House Tour: Reinventing History | Midwest Living

House Tour: Reinventing History

Three century-old log cabins join together to become a one-of-a-kind lakefront getaway.

Quirky combo

A quirky hallway combines cowhide and modern art with ease.

Historic character

Throughout the house, dense, hand-hewn, square-cut, dovetail-notched timbers—made from huge old-growth trees—offer historic character no modern materials can match. New painted tongue-and-groove pine plank walls conceal insulation, plumbing and other mechanicals. Extra timbers and miscellaneous reclaimed wood pieces were recycled as floor planks, ceilings and stairs. "We tried to be as green as possible," says John.

Left On the screen porch, well-used oars act as art hung on a cabin’s timbered wall.  


Vintage view

A vintage duck boat decorates a lean-to carport/patio. The lattice-style cement-paver-and-grass driveway percolates rainwater and pampers bare feet.

Designed-for-today interior

The new living room section—a glass “breezeway” connecting two of the vintage cabins—lets the family feel as if they are living outside whatever the season. 

Unifying look

Patti handled the decor, blending woods with a neutral palette of cream, “greige” (a beige-y gray) and black. “I wanted a seamless indoor-outdoor flow,” Patti says, “so I looked at the colors in the logs and went from there.” Creamy hues echo the pale chinking and fieldstone. The result is a warm, rustic look that’s a bit more polished and sophisticated than a typical cabin.

John’s artistic skills are also evident: He built several pieces of furniture (the living room coffee table and hallway bench, for example), and most of the contemporary artwork is his.

Left Painted wall planks and reclaimed wood floors establish a look that unites all three cabins.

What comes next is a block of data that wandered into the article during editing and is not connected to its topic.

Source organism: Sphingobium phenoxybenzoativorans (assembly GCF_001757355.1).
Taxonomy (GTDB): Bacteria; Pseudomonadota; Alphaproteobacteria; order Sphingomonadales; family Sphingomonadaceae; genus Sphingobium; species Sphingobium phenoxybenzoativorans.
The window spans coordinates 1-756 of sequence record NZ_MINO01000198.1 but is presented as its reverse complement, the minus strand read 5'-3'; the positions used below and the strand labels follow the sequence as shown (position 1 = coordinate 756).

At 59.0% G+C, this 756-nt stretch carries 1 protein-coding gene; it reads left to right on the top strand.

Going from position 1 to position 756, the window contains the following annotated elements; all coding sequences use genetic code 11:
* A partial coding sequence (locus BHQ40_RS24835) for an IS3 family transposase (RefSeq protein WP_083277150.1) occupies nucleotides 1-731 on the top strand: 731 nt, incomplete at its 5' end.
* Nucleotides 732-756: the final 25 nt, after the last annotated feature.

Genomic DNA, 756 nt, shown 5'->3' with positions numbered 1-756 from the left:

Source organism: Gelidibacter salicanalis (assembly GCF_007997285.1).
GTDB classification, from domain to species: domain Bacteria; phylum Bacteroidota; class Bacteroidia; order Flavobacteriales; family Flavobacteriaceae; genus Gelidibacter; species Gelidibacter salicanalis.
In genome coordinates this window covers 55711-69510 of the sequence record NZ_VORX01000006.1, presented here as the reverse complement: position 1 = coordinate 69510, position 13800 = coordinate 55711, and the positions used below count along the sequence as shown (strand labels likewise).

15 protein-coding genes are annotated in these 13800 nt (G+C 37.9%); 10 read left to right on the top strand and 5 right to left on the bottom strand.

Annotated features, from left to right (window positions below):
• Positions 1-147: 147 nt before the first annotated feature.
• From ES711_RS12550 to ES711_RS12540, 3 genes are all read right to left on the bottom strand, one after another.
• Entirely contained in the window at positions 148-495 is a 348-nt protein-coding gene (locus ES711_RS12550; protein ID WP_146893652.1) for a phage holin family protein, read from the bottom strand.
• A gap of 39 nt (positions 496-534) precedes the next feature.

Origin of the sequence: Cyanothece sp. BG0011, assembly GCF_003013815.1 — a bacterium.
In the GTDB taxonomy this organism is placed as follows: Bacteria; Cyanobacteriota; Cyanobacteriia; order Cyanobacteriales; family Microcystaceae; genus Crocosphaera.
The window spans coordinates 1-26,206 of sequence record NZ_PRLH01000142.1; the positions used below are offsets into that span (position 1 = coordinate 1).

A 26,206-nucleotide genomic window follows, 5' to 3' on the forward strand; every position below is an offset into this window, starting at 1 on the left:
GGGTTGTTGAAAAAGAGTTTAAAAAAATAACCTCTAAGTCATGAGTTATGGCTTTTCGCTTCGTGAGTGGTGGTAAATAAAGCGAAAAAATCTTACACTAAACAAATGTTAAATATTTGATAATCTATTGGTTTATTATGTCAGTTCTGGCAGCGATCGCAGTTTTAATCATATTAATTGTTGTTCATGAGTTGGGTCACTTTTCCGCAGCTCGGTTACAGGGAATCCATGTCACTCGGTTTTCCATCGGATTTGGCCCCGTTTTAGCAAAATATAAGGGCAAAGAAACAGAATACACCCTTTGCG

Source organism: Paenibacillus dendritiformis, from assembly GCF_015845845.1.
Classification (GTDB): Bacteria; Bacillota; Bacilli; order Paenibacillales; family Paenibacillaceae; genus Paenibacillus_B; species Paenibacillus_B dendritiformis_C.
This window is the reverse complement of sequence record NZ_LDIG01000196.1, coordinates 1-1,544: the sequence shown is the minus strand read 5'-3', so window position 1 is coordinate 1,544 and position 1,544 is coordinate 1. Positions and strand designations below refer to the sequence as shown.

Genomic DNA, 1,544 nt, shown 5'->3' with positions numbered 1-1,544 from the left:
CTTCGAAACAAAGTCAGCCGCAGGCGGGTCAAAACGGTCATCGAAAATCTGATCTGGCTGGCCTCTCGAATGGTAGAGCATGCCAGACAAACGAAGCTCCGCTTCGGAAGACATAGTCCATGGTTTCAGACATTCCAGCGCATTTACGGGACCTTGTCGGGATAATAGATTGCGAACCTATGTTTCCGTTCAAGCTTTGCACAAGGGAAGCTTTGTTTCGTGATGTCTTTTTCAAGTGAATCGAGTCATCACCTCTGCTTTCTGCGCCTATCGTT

Open spaces

The kitchen’s character comes from a stone wall and hand-rubbed, stained cabinets.

Design details

Abstract art and an old boat model reflect the compatibility of old and new in the home. 

Restful colors

Gray walls offer a restful mood in the master bedroom.

Photo wall

In the den, family photos record memories.

Quirky combo

A quirky hallway combines cowhide and modern art with ease.

Screen porch pleasures

The Meyers enjoy their home year-round—especially its screen porch, which includes a fireplace. “It’s where we spend most of our time unless it’s winter,” says Patti, pictured here with John and daughter Abby. “There’s just something about the fresh air, the water views and a fire.” 

Ironically, John never found the right cabin for a “sugar shack,” so he built one from scratch. (It’s near the family home in De Pere.) But the cabin hunt paid off in an unforeseen way: John has started a business specializing in that wonderfully aged, reclaimed timber. 

Buying guide

Builder Forestville Builders and Supply, 114 Main St., Forestville, Wisconsin. (920) 856-6460;

Reclaimed timber Beam and Board. (920) 366-2564;

To-the-trade furnishings and accents below available through: Nathan Nichols and Co., 8068 Hwy. 57, Baileys Harbor, Wisconsin.  (920) 839-9779;

Screen porch Teak porch furniture Kingsley-Bate. (703) 361-7001;

Living room Coffee table Beam and Board. Console table Industrial counter. Bobo Intriguing Objects (404) 355-2309; Floor lamp, table lamps Bobo Intriguing Objects  Sofas Baker Furniture. (800) 592-2537;

Kitchen Cabinetry Forestville Builders and Supply. Appliances Dacor. (800) 793-0093; Light pendants Benson. Restoration Hardware. (800) 910-9836;

Master bedroom Bed Savannah. Somerset Bay. (336) 869-9714; Bedding Peacock Alley. (800) 496-2880;

Hallway Wood bench Beam and Board


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